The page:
How does it compare to the GH5S?

It's easy to assume that a large sensor camera simply offers better image quality, which is mostly recognizable through less noise in the shadows, but also tends to mean cleaner tones across the whole image. But depending on which of the camera's modes you use, this may not be the difference you experience.

Key Takeaways

  • S1H can offer better quality than the GH5S, in situations that tolerate shallower depth-of-field or in bright light if you can exploit its wider operating envelope
  • Some of the camera's Photo Styles trade this direct tonal quality benefit for additional highlight capture

Benefits of a larger sensor

When talking about stills, we usually say that large sensor cameras have a benefit over smaller sensor cameras. This benefit tends to come in two situations: in low light, where a large sensor can receive more light at the same exposure settings, if paired with a lens giving the same angle of view. This benefit is only realized if you can tolerate the shallower depth-of-field that comes with it.

The other benefit comes in bright light where, if you match depth-of-field, the large sensor camera will use a bigger F-number. This would require a higher ISO but would give comparable image quality, but there may be an option to extend the shutter speed and lower the ISO to gain an advantage.

For example, when shooting stills in the following scenario:

GH5S S1H
EV 13 F4.0 | 1/800 sec | ISO 160 F7.1 | 1/800 sec | ISO 500

These setting would be expected to give comparable images. However there's also the option to extend the S1H's shutter speed to 1/400 and reduce the ISO to 250, giving you a one EV benefit. If your subject's movement allowed it, you might even have the option to drop to 1/160 sec and ISO 100 to get even more of an image quality benefit.

You don't have this option in video though, since you have less flexibility over the shutter speed:

GH5S S1H
EV 9 F4.0 | 1/50 sec | ISO 160 F7.1 | 1/50 sec | ISO 500

Even if you're happy to let your shutter diverge from the 180 degree shutter rule, you could make the same adjustment on both cameras, so to get more light to the S1H, you'd need to open up the aperture and deal with the shallower depth-of-field.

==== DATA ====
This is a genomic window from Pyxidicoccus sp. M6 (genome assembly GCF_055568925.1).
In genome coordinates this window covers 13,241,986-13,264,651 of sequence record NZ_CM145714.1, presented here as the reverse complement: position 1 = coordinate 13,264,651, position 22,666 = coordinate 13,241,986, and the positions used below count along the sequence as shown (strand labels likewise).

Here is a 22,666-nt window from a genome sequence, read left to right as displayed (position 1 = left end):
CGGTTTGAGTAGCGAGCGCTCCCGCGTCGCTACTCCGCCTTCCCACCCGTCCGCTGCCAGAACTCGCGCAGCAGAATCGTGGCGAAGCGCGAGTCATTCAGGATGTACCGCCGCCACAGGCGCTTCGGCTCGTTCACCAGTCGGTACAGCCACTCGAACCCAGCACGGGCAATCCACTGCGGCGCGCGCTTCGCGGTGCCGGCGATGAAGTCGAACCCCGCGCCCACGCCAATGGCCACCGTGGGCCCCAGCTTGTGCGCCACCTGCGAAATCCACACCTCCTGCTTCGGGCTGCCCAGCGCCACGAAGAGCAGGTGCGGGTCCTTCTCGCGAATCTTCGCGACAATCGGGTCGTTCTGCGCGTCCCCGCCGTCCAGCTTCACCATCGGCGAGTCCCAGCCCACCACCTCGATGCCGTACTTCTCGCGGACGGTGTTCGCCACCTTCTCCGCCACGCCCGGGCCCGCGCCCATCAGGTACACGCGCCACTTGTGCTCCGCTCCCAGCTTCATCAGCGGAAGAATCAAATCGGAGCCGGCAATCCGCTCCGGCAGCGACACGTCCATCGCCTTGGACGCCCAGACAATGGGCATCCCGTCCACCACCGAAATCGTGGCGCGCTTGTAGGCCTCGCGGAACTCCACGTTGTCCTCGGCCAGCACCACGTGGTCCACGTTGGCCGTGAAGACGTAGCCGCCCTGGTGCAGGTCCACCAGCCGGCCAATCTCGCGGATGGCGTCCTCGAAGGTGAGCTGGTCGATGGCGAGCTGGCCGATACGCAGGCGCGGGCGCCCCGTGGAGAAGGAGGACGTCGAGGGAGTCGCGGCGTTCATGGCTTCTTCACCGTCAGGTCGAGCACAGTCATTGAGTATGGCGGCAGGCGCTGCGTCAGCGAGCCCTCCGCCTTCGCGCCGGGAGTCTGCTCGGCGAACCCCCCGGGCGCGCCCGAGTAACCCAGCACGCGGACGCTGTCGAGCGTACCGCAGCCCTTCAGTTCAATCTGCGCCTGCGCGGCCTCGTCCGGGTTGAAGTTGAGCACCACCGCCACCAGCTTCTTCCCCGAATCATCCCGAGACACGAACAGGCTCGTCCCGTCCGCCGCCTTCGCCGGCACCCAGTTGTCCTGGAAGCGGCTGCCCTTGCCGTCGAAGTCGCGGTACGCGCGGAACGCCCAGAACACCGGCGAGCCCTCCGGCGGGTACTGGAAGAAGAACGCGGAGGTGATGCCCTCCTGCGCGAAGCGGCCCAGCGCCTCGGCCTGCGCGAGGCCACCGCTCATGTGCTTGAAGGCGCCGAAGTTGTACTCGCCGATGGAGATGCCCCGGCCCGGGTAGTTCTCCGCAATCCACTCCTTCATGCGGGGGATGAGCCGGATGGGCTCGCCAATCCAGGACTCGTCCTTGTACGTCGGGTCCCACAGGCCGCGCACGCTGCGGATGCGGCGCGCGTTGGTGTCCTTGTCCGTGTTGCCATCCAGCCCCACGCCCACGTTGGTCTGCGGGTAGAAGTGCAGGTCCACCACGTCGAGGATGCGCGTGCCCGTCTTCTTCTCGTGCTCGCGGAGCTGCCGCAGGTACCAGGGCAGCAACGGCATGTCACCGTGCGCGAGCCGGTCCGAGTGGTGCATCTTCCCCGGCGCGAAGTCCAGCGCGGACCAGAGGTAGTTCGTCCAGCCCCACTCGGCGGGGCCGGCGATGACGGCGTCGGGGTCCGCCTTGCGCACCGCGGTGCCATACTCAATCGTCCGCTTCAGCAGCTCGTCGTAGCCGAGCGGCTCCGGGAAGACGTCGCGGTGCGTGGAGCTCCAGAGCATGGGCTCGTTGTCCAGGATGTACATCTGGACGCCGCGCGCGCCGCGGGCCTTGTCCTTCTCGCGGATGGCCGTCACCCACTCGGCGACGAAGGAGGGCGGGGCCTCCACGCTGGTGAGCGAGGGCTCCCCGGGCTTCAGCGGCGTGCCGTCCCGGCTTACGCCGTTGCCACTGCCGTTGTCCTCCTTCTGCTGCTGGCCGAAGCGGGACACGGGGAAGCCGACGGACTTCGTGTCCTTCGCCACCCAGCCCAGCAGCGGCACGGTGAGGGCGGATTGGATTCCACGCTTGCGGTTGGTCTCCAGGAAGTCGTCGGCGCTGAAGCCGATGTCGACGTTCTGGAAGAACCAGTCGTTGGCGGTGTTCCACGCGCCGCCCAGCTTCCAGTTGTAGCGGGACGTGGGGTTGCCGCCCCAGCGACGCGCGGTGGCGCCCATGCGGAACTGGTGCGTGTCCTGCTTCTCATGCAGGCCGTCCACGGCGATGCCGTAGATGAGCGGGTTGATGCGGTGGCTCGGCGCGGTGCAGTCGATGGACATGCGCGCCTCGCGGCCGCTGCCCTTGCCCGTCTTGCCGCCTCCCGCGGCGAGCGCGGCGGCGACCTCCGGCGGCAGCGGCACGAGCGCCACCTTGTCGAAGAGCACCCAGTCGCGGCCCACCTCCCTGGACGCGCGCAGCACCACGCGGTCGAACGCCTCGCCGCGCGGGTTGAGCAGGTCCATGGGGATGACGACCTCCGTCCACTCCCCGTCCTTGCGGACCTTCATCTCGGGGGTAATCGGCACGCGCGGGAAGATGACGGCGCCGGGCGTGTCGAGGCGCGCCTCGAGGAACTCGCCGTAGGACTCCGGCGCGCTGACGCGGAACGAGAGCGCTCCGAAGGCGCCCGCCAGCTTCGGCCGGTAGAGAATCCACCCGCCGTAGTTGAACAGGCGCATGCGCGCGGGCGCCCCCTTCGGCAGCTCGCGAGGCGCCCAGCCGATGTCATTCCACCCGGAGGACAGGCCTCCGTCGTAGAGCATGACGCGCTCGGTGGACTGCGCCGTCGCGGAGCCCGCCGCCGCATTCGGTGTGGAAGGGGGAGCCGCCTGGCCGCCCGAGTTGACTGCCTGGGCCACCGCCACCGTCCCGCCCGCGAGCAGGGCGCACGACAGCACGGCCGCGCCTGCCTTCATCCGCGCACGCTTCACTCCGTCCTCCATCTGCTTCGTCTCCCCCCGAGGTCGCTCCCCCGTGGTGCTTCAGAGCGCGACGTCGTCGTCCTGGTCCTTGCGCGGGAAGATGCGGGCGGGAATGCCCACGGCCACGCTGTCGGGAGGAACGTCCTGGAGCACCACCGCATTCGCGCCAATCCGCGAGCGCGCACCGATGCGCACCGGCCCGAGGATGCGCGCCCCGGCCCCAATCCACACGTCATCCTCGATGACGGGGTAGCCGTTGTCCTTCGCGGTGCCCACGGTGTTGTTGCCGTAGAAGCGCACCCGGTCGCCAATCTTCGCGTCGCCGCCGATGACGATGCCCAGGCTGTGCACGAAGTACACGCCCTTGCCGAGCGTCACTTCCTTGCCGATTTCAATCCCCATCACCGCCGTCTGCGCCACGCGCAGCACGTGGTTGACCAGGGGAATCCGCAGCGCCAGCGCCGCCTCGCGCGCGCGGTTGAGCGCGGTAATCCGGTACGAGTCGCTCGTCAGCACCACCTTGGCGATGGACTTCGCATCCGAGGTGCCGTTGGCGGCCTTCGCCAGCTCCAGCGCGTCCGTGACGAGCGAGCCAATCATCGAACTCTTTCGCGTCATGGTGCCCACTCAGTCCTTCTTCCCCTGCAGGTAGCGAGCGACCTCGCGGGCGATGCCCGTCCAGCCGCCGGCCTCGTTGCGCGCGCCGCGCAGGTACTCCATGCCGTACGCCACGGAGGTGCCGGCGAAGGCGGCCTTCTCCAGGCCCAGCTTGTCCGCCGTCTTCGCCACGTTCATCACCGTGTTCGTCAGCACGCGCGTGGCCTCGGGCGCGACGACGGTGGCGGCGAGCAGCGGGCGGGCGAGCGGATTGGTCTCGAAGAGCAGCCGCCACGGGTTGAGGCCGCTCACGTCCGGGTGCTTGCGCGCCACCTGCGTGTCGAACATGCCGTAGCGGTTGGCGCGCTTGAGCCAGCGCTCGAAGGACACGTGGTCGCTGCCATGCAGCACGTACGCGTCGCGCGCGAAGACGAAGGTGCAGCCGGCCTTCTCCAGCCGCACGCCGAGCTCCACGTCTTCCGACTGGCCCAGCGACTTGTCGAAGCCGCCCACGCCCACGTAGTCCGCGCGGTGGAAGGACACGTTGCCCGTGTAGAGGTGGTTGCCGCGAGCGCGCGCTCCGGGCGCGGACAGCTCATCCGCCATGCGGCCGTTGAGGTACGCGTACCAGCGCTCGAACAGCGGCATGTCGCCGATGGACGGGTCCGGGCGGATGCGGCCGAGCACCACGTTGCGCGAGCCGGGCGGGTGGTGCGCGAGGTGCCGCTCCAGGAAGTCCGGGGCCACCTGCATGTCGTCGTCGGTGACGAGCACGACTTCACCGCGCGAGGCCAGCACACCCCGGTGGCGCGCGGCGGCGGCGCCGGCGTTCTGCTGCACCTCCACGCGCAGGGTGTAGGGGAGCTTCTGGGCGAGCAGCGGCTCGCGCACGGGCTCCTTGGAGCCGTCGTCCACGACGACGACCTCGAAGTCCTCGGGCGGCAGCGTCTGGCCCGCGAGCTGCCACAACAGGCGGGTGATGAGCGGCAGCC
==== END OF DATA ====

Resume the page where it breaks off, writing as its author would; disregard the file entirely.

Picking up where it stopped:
However, this doesn't close-off all the bright-light benefits of the larger sensor. In any situation brighter than the GH5S can cope with (i.e.: when you're having to add neutral density filters to the GH5S), the S1H will offer a slightly wider operational envelope: tolerating more light before you need to start using NDs.

GH5S S1H
EV 11.3 F4.0 | 1/50 sec | ISO 160
+2.3EV ND
F7.1 | 1/50 sec | ISO 100

However, these direct comparisons assume both cameras are using directly comparable tone/response/gamma curves.

Panasonic has done something interesting, though: it's adjusted several of the Photo Styles, which combine the tone response curve (gamma) and color response (gamut), to make the S1H's capabilities more accessible.

We're going to have a look at the 'Like 709' profile, which is standard ready-for-broadcast response, the more flexible 'Cinelike D' profile, which gives a near-finished look, erring on the side of capturing a wider dynamic range, and V-Log, which is a response designed to provide maximum flexibility during the color-grading process that it demands.


Like 709

In the output-ready 'Like 709' color mode, both cameras behave as you'd expect: matched exposure values give matched output brightness.

Panasonic S1H 'Like 709'
ISO 100
F4.0
Panasonic GH5S 'Like 709'
ISO 160
F5.0

As implied by its lower base ISO setting in this color mode, the S1H requires 2/3EV more exposure than the GH5S. Or, looking at it the other way around, can tolerate 2/3EV more light than the GH5S. Because this Photo Style is essentially matched across both cameras*, the S1H's larger sensor will simply deliver better tonal quality, so long as you're able to accommodate the shallower depth-of-field that comes with it.

The tone curve here is presenting just over 10 stops of DR, with 7 of these above a value of 64 (a very dark tone roughly comparable to IRE 0: the lowest value you can safely assume people will be able to view).

Compared shadow regions of the two cameras: S1H top, GH5S lower half

Cinelike D2